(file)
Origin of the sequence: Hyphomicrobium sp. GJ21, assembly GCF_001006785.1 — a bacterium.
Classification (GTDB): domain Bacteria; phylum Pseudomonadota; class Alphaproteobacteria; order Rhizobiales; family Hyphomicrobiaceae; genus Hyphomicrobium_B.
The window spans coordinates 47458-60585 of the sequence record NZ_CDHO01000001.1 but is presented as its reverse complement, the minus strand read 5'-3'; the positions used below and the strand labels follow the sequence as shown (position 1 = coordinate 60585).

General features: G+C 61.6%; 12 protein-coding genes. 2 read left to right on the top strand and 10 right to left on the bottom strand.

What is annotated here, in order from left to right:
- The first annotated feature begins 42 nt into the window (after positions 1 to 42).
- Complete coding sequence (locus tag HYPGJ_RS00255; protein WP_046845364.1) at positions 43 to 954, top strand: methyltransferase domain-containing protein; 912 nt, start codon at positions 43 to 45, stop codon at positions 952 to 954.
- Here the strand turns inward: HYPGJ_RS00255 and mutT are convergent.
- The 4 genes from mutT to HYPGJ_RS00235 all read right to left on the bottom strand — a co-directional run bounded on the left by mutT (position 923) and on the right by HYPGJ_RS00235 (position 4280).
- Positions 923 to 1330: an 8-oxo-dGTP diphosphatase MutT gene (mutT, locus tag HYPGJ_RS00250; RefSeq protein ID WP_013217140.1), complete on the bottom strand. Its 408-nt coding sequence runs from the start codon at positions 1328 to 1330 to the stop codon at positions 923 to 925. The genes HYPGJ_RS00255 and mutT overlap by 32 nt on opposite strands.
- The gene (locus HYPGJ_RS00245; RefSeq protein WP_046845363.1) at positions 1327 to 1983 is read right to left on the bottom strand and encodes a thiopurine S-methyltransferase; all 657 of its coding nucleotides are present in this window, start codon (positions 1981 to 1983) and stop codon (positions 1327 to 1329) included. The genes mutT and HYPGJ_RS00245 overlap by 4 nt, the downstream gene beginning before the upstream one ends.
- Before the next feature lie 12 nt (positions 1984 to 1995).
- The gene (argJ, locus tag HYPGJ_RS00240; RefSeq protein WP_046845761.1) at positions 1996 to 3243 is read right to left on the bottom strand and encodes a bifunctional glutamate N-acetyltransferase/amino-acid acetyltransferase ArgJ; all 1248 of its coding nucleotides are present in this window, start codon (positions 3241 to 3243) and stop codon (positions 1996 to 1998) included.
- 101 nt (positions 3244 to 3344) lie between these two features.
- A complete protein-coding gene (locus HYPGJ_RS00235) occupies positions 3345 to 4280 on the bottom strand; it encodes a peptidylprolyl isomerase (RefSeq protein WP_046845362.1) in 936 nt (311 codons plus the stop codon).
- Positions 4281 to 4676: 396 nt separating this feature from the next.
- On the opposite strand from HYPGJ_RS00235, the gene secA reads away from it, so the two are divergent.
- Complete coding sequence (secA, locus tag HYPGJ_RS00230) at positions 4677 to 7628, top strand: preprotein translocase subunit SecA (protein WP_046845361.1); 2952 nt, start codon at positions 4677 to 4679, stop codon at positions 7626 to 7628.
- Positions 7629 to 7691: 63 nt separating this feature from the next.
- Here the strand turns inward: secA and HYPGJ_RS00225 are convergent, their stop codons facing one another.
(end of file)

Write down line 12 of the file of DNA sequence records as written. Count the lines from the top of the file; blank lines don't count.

- Before the next feature lie 12 nt (positions 1984 to 1995).